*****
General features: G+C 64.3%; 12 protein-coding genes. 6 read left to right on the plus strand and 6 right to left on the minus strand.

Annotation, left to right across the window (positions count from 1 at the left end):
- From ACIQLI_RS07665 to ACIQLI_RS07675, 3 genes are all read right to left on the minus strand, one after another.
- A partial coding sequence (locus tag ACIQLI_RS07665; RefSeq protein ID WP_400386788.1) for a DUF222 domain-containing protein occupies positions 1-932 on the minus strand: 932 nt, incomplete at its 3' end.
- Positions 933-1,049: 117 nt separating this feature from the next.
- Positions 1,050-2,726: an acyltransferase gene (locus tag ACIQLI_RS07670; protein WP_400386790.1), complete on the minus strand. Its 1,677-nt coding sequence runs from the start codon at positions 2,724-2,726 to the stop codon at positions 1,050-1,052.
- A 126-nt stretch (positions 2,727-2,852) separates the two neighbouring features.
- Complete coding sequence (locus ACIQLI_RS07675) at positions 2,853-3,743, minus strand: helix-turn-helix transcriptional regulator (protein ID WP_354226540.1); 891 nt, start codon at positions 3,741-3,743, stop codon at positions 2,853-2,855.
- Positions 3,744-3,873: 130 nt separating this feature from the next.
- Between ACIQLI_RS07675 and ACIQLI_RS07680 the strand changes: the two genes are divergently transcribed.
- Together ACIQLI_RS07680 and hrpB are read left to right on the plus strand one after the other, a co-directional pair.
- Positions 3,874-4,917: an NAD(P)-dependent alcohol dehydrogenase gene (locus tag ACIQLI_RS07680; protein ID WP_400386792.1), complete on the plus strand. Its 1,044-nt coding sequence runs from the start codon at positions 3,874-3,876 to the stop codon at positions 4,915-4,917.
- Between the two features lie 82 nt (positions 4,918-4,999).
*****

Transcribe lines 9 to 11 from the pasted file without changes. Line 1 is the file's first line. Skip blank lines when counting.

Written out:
- Positions 3,744-3,873: 130 nt separating this feature from the next.
- Between ACIQLI_RS07675 and ACIQLI_RS07680 the strand changes: the two genes are divergently transcribed.
- Together ACIQLI_RS07680 and hrpB are read left to right on the plus strand one after the other, a co-directional pair.